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European Energy Security Continues To Get Trump’s Attention

By Mushvig Mehdiyev August 1, 2018


U.S. President Donald Trump and Italy's Prime Minister Giuseppe Conte hold a joint news conference in the East Room of the White House in Washington, U.S., July 30, 2018 / Brian Snyder / Reuters

In his meeting at the White House with Italian Prime Minister Giuseppe Conte on Monday, U.S. President Donald Trump discussed Europe’s energy security, including operations that leverage Caspian natural gas resources, such as the Trans-Adriatic Pipeline.

“I discussed [the Trans-Adriatic Pipeline] with President Trump and I reported to him that my government is fully aware of the fact that this is strategic work in terms of energy supply to Italy and to the south of Europe and the Mediterranean area,” Conte said at a joint press conference on July 30, according to a statement issued by the White House.

“We are perfectly aware of the fact that this can provide a contribution also in the renewal of the energy system and the elimination of coal, which is part of our program.”

The Trans Adriatic Pipeline (TAP) is one of three segments that make up the mega-gas transit network known as the Southern Gas Corridor, which pumps natural gas trapped beneath the Caspian Sea to Europe and Turkey. The TAP, which is 76 percent complete and does not go fully online until 2020, will deliver 10 billion cubic meters (bcm) of gas per year to Europe. Another six bcm will be supplied to Turkey via the middle segment, known as the Trans Anatolian Pipeline (TANAP). Ten bcms is enough gas to provide energy for 10 million homes in Europe, averaging about 2.4 percent of the continent’s overall gas demand.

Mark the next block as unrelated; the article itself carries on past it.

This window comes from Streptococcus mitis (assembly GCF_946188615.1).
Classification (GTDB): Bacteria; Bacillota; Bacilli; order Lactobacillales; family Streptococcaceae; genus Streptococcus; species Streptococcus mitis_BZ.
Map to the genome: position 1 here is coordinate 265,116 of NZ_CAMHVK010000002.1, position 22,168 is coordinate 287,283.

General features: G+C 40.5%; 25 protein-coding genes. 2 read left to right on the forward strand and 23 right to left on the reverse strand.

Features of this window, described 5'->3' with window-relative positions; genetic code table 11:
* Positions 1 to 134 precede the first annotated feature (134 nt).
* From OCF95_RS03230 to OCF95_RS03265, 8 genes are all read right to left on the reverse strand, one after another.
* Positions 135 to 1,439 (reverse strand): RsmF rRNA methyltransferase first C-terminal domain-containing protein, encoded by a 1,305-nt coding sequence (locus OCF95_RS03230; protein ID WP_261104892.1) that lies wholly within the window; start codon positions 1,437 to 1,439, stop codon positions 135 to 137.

The Shah Deniz 2 natural gas field is currently the only source for the corridor, although there are speculations that Kazakhstan and Turkmenistan want to use their energy resources to feed into the network, which measures 3,500 kms, stretching from the shores of Azerbaijan through Georgia, Turkey, Greece, Albania, and ending in southern Italy.

The corridor comes at a time when Europe’s energy demands, particularly for natural gas, is at a high and supplies from Russia for resources has diminished following a price dispute erupted involving Ukraine, as early as 2007. Despite European leaders’ attempts to ween the continent off Russian supplies, Russia still pumps in about one third of Europe’s demand.

According to the Oxford Institute for Energy Studies, Europe’s overall gas consumption rose by five percent in 2017, after showing a 6.5 percent rise in 2016 and 3.9 percent rise in 2015. Italy ranks alongside Germany, the U.K., the Netherlands, France and Spain as countries whose demand for natural gas has been growing considerably since 2014.